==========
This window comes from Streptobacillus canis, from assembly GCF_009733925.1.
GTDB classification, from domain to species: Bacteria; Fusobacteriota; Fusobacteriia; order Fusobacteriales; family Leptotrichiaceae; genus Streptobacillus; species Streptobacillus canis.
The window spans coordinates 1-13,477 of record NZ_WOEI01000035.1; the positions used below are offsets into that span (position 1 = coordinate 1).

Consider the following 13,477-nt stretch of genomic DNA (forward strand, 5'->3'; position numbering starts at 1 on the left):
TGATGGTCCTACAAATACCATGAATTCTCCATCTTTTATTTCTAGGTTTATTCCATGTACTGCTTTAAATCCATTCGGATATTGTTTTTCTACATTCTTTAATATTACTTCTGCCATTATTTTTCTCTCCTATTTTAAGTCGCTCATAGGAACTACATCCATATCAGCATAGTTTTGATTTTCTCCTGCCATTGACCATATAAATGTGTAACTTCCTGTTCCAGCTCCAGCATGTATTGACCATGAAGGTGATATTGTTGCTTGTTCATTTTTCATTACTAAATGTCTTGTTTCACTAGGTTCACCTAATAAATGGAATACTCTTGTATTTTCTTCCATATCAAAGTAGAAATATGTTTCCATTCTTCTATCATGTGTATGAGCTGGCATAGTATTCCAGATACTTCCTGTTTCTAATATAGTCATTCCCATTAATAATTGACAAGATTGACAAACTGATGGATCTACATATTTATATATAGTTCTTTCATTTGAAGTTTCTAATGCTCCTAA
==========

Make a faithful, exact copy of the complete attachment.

This window comes from Streptobacillus canis, from assembly GCF_009733925.1.
GTDB classification, from domain to species: Bacteria; Fusobacteriota; Fusobacteriia; order Fusobacteriales; family Leptotrichiaceae; genus Streptobacillus; species Streptobacillus canis.
The window spans coordinates 1-13,477 of record NZ_WOEI01000035.1; the positions used below are offsets into that span (position 1 = coordinate 1).

Consider the following 13,477-nt stretch of genomic DNA (forward strand, 5'->3'; position numbering starts at 1 on the left):
TGATGGTCCTACAAATACCATGAATTCTCCATCTTTTATTTCTAGGTTTATTCCATGTACTGCTTTAAATCCATTCGGATATTGTTTTTCTACATTCTTTAATATTACTTCTGCCATTATTTTTCTCTCCTATTTTAAGTCGCTCATAGGAACTACATCCATATCAGCATAGTTTTGATTTTCTCCTGCCATTGACCATATAAATGTGTAACTTCCTGTTCCAGCTCCAGCATGTATTGACCATGAAGGTGATATTGTTGCTTGTTCATTTTTCATTACTAAATGTCTTGTTTCACTAGGTTCACCTAATAAATGGAATACTCTTGTATTTTCTTCCATATCAAAGTAGAAATATGTTTCCATTCTTCTATCATGTGTATGAGCTGGCATAGTATTCCAGATACTTCCTGTTTCTAATATAGTCATTCCCATTAATAATTGACAAGATTGACAAACTGATGGATCTACATATTTATATATAGTTCTTTCATTTGAAGTTTCTAATGCTCCTAA